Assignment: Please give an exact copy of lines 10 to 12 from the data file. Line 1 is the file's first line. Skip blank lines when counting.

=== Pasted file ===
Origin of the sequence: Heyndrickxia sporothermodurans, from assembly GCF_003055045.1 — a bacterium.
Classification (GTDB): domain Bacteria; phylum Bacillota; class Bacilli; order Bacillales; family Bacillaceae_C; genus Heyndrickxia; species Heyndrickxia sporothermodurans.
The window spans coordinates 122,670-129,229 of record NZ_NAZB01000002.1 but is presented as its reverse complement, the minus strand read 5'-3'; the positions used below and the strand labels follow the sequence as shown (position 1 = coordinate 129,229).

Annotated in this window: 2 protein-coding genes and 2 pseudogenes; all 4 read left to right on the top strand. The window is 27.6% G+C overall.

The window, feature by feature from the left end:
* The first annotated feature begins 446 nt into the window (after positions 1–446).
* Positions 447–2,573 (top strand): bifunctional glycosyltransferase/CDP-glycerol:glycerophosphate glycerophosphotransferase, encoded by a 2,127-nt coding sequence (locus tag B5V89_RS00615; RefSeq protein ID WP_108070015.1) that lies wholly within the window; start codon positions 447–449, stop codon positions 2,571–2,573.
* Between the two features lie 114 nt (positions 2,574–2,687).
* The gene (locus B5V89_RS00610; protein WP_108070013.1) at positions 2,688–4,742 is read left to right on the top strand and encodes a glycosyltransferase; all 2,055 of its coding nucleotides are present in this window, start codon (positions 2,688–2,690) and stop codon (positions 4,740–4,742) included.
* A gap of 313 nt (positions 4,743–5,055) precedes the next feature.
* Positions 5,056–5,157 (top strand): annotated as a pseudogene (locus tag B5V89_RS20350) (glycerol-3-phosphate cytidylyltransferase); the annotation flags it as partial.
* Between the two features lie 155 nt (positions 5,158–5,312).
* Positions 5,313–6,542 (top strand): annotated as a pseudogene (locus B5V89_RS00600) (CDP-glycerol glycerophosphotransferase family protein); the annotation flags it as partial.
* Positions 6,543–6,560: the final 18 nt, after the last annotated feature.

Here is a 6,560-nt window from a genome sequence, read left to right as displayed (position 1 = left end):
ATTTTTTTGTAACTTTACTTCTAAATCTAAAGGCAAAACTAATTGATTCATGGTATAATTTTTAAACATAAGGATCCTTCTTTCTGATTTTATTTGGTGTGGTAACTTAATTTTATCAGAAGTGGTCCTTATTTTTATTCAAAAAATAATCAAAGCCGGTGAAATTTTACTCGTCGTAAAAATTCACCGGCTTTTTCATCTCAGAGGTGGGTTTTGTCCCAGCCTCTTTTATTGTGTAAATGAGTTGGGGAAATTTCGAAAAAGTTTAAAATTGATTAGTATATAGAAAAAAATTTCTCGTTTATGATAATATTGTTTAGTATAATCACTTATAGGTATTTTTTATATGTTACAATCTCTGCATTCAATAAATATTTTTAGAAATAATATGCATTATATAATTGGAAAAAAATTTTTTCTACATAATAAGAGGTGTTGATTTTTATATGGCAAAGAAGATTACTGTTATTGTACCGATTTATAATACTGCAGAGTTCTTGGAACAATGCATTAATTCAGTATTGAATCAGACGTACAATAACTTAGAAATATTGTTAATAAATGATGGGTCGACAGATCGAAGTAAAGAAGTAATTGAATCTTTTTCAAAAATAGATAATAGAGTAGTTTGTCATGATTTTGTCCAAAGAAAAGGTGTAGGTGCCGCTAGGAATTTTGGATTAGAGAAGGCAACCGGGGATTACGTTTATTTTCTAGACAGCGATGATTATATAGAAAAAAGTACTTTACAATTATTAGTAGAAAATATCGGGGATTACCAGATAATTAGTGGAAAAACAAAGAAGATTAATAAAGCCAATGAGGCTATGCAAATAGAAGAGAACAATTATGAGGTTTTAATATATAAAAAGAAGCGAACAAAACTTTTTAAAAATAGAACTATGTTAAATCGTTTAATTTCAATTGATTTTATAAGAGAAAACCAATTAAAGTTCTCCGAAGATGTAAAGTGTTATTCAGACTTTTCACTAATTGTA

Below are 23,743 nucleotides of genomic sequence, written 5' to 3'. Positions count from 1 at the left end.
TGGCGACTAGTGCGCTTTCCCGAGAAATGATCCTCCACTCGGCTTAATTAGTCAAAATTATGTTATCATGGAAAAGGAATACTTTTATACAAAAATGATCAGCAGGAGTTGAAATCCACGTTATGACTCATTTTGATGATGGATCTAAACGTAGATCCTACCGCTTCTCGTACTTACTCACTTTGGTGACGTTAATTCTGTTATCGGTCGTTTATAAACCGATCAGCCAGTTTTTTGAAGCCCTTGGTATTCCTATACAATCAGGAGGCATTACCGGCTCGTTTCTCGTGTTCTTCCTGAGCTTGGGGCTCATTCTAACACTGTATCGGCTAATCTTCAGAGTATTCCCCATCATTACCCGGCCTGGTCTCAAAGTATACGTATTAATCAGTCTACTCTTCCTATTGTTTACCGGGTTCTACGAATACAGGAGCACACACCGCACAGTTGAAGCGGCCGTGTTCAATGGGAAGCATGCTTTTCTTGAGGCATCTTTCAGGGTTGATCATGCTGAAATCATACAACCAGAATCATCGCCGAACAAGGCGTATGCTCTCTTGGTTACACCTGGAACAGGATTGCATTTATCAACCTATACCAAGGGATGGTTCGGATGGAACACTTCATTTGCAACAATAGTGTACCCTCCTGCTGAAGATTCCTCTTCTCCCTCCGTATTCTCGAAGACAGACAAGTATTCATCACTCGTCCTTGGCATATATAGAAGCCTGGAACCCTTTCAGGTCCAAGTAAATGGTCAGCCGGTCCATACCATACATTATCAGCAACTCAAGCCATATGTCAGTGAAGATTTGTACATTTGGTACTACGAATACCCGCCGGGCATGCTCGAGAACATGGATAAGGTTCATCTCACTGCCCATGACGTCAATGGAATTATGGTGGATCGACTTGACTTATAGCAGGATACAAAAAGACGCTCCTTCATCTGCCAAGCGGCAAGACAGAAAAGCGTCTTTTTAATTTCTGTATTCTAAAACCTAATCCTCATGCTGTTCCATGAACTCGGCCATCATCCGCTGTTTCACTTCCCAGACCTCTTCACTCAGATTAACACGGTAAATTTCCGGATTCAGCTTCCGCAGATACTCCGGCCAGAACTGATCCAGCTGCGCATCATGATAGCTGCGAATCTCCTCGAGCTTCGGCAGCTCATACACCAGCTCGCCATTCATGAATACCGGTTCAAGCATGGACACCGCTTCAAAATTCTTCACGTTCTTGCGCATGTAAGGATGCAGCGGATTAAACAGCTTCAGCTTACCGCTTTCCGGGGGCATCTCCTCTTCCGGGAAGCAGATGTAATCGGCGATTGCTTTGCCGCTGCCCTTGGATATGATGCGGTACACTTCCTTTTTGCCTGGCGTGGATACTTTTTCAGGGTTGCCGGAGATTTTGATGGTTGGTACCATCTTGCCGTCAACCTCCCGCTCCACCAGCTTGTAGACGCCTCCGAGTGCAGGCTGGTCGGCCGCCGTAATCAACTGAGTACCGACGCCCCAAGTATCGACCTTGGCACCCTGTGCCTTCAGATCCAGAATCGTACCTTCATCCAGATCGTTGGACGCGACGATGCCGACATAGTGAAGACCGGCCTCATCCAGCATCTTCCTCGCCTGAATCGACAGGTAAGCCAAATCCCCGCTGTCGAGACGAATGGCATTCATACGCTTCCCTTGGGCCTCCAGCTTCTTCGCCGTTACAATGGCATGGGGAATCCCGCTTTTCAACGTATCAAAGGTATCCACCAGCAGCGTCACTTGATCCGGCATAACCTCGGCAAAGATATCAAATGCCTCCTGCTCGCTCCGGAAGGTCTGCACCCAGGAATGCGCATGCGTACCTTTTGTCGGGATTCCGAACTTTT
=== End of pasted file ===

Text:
* A gap of 313 nt (positions 4,743–5,055) precedes the next feature.
* Positions 5,056–5,157 (top strand): annotated as a pseudogene (locus tag B5V89_RS20350) (glycerol-3-phosphate cytidylyltransferase); the annotation flags it as partial.
* Between the two features lie 155 nt (positions 5,158–5,312).